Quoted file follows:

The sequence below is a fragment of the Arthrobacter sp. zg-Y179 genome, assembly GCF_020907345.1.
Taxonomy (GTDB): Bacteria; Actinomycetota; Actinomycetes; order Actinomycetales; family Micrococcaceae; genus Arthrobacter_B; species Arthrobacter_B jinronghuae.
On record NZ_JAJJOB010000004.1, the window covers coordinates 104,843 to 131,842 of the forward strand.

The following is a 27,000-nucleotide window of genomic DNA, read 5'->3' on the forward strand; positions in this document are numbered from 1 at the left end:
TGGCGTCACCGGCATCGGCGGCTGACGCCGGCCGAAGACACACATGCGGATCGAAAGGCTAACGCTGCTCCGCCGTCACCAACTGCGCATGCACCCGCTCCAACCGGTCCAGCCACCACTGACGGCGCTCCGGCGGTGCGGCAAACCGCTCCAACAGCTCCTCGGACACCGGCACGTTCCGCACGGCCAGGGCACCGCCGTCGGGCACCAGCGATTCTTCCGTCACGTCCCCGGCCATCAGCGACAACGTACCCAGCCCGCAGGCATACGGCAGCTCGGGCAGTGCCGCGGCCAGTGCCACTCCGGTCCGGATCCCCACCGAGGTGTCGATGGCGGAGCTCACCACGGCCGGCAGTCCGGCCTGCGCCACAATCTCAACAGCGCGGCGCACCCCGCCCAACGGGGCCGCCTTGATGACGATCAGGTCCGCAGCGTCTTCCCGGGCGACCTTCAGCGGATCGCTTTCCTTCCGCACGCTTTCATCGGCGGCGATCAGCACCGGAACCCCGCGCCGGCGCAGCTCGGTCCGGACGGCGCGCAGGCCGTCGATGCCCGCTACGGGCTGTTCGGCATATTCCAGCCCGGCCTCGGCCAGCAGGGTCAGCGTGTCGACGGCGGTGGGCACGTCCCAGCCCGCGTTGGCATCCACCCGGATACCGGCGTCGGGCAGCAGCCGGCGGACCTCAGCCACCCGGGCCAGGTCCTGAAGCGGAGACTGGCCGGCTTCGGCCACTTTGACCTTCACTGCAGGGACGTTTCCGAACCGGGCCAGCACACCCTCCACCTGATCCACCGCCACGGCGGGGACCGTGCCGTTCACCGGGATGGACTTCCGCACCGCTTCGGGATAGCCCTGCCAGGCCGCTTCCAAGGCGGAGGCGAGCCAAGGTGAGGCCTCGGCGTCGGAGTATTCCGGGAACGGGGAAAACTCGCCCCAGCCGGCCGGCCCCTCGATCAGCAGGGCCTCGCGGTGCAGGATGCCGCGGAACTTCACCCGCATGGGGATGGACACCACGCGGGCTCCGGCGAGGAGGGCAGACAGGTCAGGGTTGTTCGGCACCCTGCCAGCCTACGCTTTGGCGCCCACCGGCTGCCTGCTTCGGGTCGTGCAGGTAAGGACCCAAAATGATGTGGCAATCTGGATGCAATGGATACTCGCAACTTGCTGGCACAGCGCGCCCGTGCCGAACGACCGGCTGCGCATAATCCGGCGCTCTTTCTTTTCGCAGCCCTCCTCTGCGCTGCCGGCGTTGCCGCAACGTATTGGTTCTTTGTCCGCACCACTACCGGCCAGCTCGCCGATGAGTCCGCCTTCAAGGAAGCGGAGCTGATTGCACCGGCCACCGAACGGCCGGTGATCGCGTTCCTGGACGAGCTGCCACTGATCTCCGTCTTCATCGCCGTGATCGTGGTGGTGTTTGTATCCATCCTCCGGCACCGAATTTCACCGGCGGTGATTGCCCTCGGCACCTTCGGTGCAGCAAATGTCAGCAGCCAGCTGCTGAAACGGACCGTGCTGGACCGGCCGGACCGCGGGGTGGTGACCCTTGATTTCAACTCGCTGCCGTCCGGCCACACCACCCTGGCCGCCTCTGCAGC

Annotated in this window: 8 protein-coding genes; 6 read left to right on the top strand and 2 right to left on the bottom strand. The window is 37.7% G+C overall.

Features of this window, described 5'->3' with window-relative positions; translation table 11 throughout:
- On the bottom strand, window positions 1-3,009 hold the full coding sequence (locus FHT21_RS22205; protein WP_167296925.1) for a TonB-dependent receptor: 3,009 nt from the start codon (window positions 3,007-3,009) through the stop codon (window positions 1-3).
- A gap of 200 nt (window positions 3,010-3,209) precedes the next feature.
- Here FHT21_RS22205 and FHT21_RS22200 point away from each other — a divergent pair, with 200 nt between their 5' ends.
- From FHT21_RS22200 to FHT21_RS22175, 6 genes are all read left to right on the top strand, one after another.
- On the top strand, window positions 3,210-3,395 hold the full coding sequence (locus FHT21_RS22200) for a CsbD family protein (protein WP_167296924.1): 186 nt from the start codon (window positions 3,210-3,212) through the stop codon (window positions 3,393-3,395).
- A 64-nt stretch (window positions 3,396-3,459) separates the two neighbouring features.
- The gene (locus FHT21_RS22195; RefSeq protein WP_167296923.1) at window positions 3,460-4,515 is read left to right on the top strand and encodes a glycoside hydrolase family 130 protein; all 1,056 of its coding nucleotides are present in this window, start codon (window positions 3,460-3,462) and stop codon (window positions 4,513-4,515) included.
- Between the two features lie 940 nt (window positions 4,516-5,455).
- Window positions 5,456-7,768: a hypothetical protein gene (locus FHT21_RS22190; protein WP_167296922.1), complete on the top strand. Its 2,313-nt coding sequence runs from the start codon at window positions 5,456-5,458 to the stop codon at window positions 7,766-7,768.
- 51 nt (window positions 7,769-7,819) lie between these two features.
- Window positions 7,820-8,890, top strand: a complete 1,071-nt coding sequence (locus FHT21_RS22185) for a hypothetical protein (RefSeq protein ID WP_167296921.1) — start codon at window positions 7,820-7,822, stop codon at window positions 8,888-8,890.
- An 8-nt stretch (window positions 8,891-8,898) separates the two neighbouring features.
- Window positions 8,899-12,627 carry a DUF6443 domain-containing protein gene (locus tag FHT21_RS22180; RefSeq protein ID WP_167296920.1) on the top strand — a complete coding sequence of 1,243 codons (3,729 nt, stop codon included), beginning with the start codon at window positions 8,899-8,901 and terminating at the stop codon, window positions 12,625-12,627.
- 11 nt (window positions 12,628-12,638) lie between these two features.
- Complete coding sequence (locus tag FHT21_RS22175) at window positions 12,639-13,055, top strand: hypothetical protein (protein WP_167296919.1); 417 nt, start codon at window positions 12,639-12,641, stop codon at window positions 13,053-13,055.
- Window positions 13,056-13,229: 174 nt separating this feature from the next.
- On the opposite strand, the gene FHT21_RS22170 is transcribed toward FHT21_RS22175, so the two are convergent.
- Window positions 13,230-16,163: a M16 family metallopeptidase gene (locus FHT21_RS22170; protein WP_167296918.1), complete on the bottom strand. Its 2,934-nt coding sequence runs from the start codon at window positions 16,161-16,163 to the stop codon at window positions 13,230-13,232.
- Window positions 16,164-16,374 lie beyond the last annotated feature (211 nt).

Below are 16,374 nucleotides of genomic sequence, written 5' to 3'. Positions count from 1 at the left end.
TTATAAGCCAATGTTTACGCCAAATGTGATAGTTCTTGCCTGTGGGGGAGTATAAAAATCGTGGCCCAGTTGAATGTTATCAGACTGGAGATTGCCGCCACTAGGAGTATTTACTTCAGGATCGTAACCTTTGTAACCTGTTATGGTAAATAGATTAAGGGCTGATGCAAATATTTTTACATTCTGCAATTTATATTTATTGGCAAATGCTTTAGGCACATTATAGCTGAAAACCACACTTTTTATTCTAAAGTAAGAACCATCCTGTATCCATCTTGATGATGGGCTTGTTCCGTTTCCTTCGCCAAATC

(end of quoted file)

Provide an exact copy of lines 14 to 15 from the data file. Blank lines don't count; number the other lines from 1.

- The gene (locus FHT21_RS22195; RefSeq protein WP_167296923.1) at window positions 3,460-4,515 is read left to right on the top strand and encodes a glycoside hydrolase family 130 protein; all 1,056 of its coding nucleotides are present in this window, start codon (window positions 3,460-3,462) and stop codon (window positions 4,513-4,515) included.
- Between the two features lie 940 nt (window positions 4,516-5,455).